Weekend tech reading: Crytek foresees 'the end of free game demos'

By Matthew
Apr 18, 2010
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  1. Crytek foresees 'the end of free game demos' The CEO of indie studio Crytek has defended EA’s divisive 'premium downloadable content' strategy, while also predicting the extinction of free game demos. In an interview with Develop, Crytek’s co-founder Cevat Yerli said he wasn’t sure that a demo of Crysis 2 was going to be released. He also said demos are "a luxury" that becomes "prohibitively expensive" for game studios to make. Develop - also see Julio's rant

    Read the whole story
  2. gwailo247

    gwailo247 TechSpot Chancellor Posts: 2,105   +18

    Well, if you don't put out a demo, then how will people know what actual game play is like, since recently games at release have a spotty game record. Add the recent trend in DRM which creates a retail game has less functionality than a pirated version, then you might have a problem. Its typical, just when games start seeing a profit, you start getting ridiculous DRMs and other restrictions.

    And Crytek, yeah, you might get some credit for stunning visuals, but at the same time, what's the point of releasing a game that still can't be run on max settings years after its release? Its like releasing a car with a top speed of 400 mph. Neat, but nobody can realistically drive that fast. I'm sure other developers are capable of releasing games that nobody can run, but that defeats the point of commercial game sales.
  3. MikeFE

    MikeFE Newcomer, in training

    Crytek foresees 'the end of free game demos'. Stupid, stupid, stupid. Okay, so there are some games I'd buy without even thinking about (Bioshock, Oblivion); then there are some games I'd buy after reading some reviews (S.T.A.L.K.E.R). But often I'd like to get a bit of taste of the game before spending money. Demos are great for that. No demos for me will mean I'll not buy some games I might have bought if I'd have gotten a taste. For others it just will mean piracy. So, it's a stupid move.
  4. Relic

    Relic TechSpot Chancellor Posts: 1,390   +16

    Cevat Yerli is sadly mistaken and in the wrong here. Free demonstrations (demos) are a necessity for marketing a product nowadays not a luxury for the consumer. Every industry does it from test driving cars over the weekend, trying on clothing at outlets to sampling food. Even films do it with trailers and teasers so I'm unsure why he said they don't. Consumers need to have a way to test a product before investing in it to see if it works for them. Especially in an industry where refunds don't exist. Yerli complains about piracy often too but then comes out with this rhetoric not realizing it can contribute to piracy itself. Gamers want to test gameplay and see how it works on their system, not providing this option is a poor decision to say the least.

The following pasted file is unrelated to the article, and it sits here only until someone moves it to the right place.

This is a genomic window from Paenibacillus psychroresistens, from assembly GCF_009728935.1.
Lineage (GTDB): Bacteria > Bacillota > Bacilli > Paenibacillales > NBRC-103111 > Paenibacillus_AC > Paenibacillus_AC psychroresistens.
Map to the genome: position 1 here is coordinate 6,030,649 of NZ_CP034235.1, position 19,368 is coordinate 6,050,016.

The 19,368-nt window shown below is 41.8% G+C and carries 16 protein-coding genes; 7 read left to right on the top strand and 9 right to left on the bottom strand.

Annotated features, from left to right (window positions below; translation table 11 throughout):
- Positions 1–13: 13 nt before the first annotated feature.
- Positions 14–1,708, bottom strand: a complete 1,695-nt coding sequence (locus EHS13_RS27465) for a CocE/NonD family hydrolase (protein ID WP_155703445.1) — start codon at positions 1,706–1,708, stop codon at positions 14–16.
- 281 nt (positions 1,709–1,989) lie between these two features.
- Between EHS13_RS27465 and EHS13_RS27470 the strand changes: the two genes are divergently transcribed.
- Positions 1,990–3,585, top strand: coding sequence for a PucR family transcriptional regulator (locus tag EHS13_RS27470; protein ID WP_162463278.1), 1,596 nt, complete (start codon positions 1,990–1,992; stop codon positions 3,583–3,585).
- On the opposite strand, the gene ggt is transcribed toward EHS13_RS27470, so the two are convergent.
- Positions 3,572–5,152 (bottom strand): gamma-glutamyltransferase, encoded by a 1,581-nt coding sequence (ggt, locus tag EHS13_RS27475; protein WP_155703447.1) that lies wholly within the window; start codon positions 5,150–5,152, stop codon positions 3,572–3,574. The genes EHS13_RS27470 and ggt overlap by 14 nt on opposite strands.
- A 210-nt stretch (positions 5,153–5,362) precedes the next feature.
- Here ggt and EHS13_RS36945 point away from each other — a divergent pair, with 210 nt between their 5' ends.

5. ET3D

    ET3D TechSpot Paladin Posts: 917   +26

    I think "prohibitively expensive" is bullshit. The advertising budget for the game is probably a lot more than it'd cost to create the demo. The demo will also be a fraction of the game budget.
  6. Julio Franco

    Julio Franco TechSpot Editor Posts: 6,444   +269

    Yerli is so embarrasingly mistaken. When they ran a very small shop and developed the original Far Cry, Crytek released a single player demo that got everyone hooked and had them gain momentum out of nothing. In spite of other blockbuster releases that came before and after Far Cry, they were able to land a very popular title and make the most of it... thanks to that demo.

    Now that they are backed up by EA and get all the free publicity they need, they no longer see the demo as financially viable? Unlike ten years ago, game companies now have the chance to control the environment where they distribute a demo, both in consoles and the PC, they just have to make it fun enough to tease their potential target base of users and go from there.

    It also seems like game developers come in and out with the film industry comparisons only when they find it suitable: "A free demo is a luxury we have in the game industry that we don’t have in other industries such as film. Because we’ve had this free luxury for so long, now there are plans to change this people are complaining about it."

    Films don't need "demos" but they have to spend millions in marketing promotions, trailers, they have actors speaking to the press all the time to build momentum among many, many other things that cost time and money. So much for Yerli's comparison.

    Once again, saying that a game demo is a luxury and then adding that they have a "genuine interest here to give gamers something more" is an oxymoron and a petty excuse to follow EA's lead.
  7. BlindObject

    BlindObject Newcomer, in training Posts: 446

    If I have to pay for a demo I'll just wait till the reviews are out. And if it's a single player game (with no online play) I'll just torrent it or something. paying for demos is like paying for food samples at supermarkets.
  8. tengeta

    tengeta TechSpot Enthusiast Posts: 632

    I forsee EA becoming such a joke the collapse faster than the companies they bought out.
  9. Eddo22

    Eddo22 TechSpot Enthusiast Posts: 134

    Game companies are just shooting themselves in the foot with crap like this. I surely hope they (and not us) pay for it.
  10. TomSEA

    TomSEA TechSpot Chancellor Posts: 2,231   +314

    I'm not a big demo player. I rely more on reviews and developer's past successes than anything else. I can count on one finger in the last year I've downloaded and played a demo. But glad I did on that one. That was Aliens vs. Predators and what a piece of crap that turned out to be.